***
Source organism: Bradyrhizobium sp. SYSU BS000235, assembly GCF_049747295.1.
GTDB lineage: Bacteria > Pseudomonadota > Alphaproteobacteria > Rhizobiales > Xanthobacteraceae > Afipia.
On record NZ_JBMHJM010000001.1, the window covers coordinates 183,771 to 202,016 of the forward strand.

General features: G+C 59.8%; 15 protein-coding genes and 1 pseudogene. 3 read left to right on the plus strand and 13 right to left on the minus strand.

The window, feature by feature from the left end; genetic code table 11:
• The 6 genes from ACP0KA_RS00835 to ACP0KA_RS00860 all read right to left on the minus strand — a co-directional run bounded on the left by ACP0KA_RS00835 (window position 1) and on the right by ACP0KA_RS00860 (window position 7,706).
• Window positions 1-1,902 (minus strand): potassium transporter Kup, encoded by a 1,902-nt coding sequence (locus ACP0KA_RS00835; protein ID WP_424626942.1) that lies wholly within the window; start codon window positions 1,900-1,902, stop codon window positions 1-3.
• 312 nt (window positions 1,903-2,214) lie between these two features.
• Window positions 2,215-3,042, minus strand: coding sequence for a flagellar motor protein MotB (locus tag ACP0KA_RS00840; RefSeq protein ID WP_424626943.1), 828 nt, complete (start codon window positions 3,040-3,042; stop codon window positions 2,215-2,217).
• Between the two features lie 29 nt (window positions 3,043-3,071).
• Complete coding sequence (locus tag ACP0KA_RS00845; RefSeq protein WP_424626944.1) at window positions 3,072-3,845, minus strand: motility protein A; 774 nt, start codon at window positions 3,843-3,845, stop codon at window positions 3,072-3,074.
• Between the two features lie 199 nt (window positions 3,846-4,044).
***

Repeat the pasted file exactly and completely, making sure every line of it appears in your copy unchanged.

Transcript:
Source organism: Bradyrhizobium sp. SYSU BS000235, assembly GCF_049747295.1.
GTDB lineage: Bacteria > Pseudomonadota > Alphaproteobacteria > Rhizobiales > Xanthobacteraceae > Afipia.
On record NZ_JBMHJM010000001.1, the window covers coordinates 183,771 to 202,016 of the forward strand.

General features: G+C 59.8%; 15 protein-coding genes and 1 pseudogene. 3 read left to right on the plus strand and 13 right to left on the minus strand.

The window, feature by feature from the left end; genetic code table 11:
• The 6 genes from ACP0KA_RS00835 to ACP0KA_RS00860 all read right to left on the minus strand — a co-directional run bounded on the left by ACP0KA_RS00835 (window position 1) and on the right by ACP0KA_RS00860 (window position 7,706).
• Window positions 1-1,902 (minus strand): potassium transporter Kup, encoded by a 1,902-nt coding sequence (locus ACP0KA_RS00835; protein ID WP_424626942.1) that lies wholly within the window; start codon window positions 1,900-1,902, stop codon window positions 1-3.
• 312 nt (window positions 1,903-2,214) lie between these two features.
• Window positions 2,215-3,042, minus strand: coding sequence for a flagellar motor protein MotB (locus tag ACP0KA_RS00840; RefSeq protein ID WP_424626943.1), 828 nt, complete (start codon window positions 3,040-3,042; stop codon window positions 2,215-2,217).
• Between the two features lie 29 nt (window positions 3,043-3,071).
• Complete coding sequence (locus tag ACP0KA_RS00845; RefSeq protein WP_424626944.1) at window positions 3,072-3,845, minus strand: motility protein A; 774 nt, start codon at window positions 3,843-3,845, stop codon at window positions 3,072-3,074.
• Between the two features lie 199 nt (window positions 3,846-4,044).